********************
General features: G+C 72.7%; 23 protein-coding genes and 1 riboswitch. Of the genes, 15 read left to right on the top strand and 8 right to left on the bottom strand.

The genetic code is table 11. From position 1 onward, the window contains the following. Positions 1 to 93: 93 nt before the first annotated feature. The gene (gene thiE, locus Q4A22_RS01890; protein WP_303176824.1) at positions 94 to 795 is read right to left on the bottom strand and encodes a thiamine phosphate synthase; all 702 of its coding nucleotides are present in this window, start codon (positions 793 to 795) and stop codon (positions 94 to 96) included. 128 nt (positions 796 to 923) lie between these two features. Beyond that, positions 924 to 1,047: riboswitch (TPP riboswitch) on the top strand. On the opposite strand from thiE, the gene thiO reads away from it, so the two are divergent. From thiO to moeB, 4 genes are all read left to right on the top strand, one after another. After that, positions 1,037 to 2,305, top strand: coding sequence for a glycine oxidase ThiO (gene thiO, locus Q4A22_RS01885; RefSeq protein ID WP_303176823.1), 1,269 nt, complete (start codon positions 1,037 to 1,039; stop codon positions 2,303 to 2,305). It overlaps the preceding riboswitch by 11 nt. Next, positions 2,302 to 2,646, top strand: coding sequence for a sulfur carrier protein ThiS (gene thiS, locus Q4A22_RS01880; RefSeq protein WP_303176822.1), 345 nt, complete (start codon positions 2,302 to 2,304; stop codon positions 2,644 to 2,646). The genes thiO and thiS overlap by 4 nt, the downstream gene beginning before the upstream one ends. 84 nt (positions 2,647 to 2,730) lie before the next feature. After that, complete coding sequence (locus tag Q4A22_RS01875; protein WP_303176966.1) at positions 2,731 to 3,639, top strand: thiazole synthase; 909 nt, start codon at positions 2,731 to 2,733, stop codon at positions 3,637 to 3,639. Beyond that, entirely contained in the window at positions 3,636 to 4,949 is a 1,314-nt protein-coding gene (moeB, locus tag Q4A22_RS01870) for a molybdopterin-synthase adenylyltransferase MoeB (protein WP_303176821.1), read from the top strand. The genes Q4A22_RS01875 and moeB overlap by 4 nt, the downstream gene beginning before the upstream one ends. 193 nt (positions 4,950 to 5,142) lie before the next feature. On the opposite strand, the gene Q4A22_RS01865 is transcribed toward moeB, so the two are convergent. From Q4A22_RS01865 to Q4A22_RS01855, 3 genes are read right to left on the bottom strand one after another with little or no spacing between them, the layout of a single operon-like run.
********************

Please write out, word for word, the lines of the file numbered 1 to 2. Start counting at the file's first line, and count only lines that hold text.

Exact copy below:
General features: G+C 72.7%; 23 protein-coding genes and 1 riboswitch. Of the genes, 15 read left to right on the top strand and 8 right to left on the bottom strand.

The genetic code is table 11. From position 1 onward, the window contains the following. Positions 1 to 93: 93 nt before the first annotated feature. The gene (gene thiE, locus Q4A22_RS01890; protein WP_303176824.1) at positions 94 to 795 is read right to left on the bottom strand and encodes a thiamine phosphate synthase; all 702 of its coding nucleotides are present in this window, start codon (positions 793 to 795) and stop codon (positions 94 to 96) included. 128 nt (positions 796 to 923) lie between these two features. Beyond that, positions 924 to 1,047: riboswitch (TPP riboswitch) on the top strand. On the opposite strand from thiE, the gene thiO reads away from it, so the two are divergent. From thiO to moeB, 4 genes are all read left to right on the top strand, one after another. After that, positions 1,037 to 2,305, top strand: coding sequence for a glycine oxidase ThiO (gene thiO, locus Q4A22_RS01885; RefSeq protein ID WP_303176823.1), 1,269 nt, complete (start codon positions 1,037 to 1,039; stop codon positions 2,303 to 2,305). It overlaps the preceding riboswitch by 11 nt. Next, positions 2,302 to 2,646, top strand: coding sequence for a sulfur carrier protein ThiS (gene thiS, locus Q4A22_RS01880; RefSeq protein WP_303176822.1), 345 nt, complete (start codon positions 2,302 to 2,304; stop codon positions 2,644 to 2,646). The genes thiO and thiS overlap by 4 nt, the downstream gene beginning before the upstream one ends. 84 nt (positions 2,647 to 2,730) lie before the next feature. After that, complete coding sequence (locus tag Q4A22_RS01875; protein WP_303176966.1) at positions 2,731 to 3,639, top strand: thiazole synthase; 909 nt, start codon at positions 2,731 to 2,733, stop codon at positions 3,637 to 3,639. Beyond that, entirely contained in the window at positions 3,636 to 4,949 is a 1,314-nt protein-coding gene (moeB, locus tag Q4A22_RS01870) for a molybdopterin-synthase adenylyltransferase MoeB (protein WP_303176821.1), read from the top strand. The genes Q4A22_RS01875 and moeB overlap by 4 nt, the downstream gene beginning before the upstream one ends. 193 nt (positions 4,950 to 5,142) lie before the next feature. On the opposite strand, the gene Q4A22_RS01865 is transcribed toward moeB, so the two are convergent. From Q4A22_RS01865 to Q4A22_RS01855, 3 genes are read right to left on the bottom strand one after another with little or no spacing between them, the layout of a single operon-like run.